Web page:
Sanitation board to vote on tunneling under Santa Clara River

File Photo. The Santa Clara Riverbed is seen near the Iron Horse Trail on Monday, April 2, 2018. Nikolas Samuels/The Signal

Local sanitation officials want to drill a tunnel under the Santa Clara River that would accommodate a “relief sewer” pipeline, but first they need to analyze the watershed, and on Monday, hope to get approval to pay someone to do the analysis.

On Monday, at 11:30 a.m., members of the Santa Clarita Valley Sanitation District board are scheduled to meet at the Santa Clarita City Hall. The meeting is open to the public.

Board members are expected to vote on a recommendation to pay engineers in Fountain Valley about $73,400 to do the analysis.

The civil engineering firm they want to hire is called, Pacific Advanced Civil Engineering or PACE, which specializes in coming up with “unique” engineering solutions to water challenges.

On its website, the company defines itself as “offering advanced water resource services by applying knowledge, creativity and innovative design approaches to develop aesthetic, environmentally sustainable and practical engineering solutions.”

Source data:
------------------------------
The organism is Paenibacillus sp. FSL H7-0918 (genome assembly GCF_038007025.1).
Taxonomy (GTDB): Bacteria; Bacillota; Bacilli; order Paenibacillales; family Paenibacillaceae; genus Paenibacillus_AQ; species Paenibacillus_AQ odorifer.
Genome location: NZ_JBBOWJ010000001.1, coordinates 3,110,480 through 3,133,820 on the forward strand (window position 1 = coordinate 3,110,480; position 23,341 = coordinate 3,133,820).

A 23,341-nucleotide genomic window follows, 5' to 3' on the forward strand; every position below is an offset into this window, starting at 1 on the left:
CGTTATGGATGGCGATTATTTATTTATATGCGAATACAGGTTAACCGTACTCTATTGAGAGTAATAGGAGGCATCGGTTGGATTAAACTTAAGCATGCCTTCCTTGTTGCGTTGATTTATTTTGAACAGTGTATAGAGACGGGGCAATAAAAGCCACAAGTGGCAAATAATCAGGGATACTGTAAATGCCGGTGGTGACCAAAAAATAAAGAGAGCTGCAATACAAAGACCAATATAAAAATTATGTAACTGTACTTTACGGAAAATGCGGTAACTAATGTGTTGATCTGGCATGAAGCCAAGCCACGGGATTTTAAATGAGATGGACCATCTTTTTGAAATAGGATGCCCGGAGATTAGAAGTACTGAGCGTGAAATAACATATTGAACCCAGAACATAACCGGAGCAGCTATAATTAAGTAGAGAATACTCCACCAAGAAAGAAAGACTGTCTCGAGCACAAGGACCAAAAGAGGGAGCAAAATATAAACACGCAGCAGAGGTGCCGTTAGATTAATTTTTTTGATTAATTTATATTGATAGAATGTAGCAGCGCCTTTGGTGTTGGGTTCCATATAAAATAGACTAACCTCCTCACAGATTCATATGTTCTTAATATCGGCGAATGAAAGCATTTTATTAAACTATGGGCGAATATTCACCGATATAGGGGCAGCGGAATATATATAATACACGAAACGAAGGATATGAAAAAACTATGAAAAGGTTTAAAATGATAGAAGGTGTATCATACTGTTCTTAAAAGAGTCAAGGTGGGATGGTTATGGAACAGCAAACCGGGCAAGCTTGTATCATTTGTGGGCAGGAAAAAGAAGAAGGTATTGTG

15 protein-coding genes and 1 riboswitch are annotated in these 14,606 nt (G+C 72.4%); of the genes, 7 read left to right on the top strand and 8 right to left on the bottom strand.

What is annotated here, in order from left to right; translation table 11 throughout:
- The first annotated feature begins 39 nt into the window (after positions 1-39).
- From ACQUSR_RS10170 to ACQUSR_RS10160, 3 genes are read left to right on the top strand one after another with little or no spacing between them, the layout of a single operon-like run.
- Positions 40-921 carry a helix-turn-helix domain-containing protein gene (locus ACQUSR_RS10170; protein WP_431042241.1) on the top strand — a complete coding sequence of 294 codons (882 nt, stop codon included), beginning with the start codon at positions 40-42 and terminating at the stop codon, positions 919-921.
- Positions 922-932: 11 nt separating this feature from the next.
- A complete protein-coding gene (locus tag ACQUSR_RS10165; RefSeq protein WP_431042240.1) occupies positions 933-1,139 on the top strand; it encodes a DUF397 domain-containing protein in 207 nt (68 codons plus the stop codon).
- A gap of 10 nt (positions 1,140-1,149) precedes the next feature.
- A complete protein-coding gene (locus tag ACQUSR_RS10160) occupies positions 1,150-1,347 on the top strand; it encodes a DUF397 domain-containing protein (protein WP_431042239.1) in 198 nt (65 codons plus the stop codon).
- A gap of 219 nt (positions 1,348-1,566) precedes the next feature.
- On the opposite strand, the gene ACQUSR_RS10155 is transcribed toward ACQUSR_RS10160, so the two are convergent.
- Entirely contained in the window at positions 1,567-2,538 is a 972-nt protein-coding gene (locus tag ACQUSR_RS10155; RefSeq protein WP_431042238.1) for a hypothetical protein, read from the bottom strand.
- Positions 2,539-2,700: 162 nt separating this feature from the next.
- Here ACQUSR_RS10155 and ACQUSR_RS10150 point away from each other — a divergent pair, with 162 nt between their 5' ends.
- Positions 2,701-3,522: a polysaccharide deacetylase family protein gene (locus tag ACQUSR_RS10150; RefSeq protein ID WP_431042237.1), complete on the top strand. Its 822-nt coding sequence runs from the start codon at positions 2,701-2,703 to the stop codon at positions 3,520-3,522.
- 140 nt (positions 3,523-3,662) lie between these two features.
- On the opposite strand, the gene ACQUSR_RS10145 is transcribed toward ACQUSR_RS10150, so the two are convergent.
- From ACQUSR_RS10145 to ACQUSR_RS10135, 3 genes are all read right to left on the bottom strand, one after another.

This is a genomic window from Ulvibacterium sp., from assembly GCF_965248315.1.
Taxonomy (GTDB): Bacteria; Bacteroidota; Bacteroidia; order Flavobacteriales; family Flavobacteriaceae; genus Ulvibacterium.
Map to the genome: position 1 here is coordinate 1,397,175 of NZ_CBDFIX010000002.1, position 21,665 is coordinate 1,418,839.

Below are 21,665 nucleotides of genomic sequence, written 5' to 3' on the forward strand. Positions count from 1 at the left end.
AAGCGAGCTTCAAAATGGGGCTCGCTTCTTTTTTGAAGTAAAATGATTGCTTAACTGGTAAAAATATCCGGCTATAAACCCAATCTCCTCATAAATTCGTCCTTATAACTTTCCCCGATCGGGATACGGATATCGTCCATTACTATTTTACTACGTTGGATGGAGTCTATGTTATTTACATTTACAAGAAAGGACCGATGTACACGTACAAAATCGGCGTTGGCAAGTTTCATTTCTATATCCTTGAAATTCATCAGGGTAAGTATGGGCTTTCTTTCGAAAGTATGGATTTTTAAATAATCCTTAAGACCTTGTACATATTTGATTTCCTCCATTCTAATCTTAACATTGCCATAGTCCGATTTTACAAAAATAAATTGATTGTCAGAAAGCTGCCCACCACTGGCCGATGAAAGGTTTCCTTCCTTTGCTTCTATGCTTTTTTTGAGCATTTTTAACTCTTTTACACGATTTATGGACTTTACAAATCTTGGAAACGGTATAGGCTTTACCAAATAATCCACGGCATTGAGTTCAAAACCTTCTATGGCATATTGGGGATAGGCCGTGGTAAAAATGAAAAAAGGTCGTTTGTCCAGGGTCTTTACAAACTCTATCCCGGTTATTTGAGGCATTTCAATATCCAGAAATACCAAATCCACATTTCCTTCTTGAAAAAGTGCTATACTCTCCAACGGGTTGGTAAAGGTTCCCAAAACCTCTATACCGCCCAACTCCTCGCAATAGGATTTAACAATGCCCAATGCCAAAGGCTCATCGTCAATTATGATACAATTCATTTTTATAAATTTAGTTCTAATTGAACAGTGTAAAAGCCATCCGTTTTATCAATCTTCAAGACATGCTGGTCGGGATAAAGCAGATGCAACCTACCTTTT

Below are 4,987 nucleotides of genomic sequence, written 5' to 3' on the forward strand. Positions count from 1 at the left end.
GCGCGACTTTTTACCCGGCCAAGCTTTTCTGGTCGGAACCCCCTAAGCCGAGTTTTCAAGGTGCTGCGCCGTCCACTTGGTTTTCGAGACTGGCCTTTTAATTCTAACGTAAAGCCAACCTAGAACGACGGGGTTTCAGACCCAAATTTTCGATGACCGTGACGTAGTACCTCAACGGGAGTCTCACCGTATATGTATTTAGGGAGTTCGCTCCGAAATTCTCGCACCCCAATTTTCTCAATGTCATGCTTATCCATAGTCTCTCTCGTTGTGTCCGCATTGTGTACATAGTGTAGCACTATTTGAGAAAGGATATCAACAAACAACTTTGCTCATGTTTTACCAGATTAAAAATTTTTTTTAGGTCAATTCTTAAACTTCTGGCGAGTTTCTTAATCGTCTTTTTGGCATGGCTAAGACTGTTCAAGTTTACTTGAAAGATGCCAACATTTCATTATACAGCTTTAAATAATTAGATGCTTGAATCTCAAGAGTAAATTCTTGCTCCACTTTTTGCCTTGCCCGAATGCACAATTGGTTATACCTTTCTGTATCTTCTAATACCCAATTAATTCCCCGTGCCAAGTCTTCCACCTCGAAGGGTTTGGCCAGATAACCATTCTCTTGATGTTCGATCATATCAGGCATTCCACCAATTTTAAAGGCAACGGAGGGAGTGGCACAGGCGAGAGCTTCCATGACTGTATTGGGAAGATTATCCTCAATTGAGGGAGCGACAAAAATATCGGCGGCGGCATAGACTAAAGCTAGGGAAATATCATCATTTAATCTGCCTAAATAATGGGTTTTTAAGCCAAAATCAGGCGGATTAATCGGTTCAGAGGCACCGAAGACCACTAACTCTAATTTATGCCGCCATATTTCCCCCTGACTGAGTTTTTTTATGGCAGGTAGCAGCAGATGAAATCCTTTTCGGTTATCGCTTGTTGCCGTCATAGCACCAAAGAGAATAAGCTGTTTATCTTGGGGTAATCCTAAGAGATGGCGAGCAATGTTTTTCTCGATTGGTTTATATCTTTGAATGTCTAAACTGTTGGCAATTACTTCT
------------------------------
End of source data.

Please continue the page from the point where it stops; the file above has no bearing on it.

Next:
Specifically, the firm would be paid to come up with a design for installing a pipeline under the river.

“The project will likely involve installing a 2-foot diameter sewer pipe under the river using a ‘trenchless technology.’  The best technology will be selected based on the results of the study mentioned in the agenda,” Brian Langpap, spokesman for the SCV Sanitation District, said Friday afternoon.

Trenchless technology refers to subsurface construction and could include a variety of tunneling methods.

Sanitation officials say they need the analysis done before they start drilling.

“The hydraulic analysis will be used to determine the potential for erosion at the river bottom and establish the design depth of the proposed sewer at the river crossing,” according to the recommendation put before board members.

Hydraulic analysis means looking at the technology needed to measure, analyze and investigate such aspects of the Santa Clara River as water current, water quantity and water pressure.

Board members were reminded in the recommendation that PACE has done similar work on the Santa Clara River in the past.
[email protected]  661-287-5527 On Twitter @jamesarthurholt

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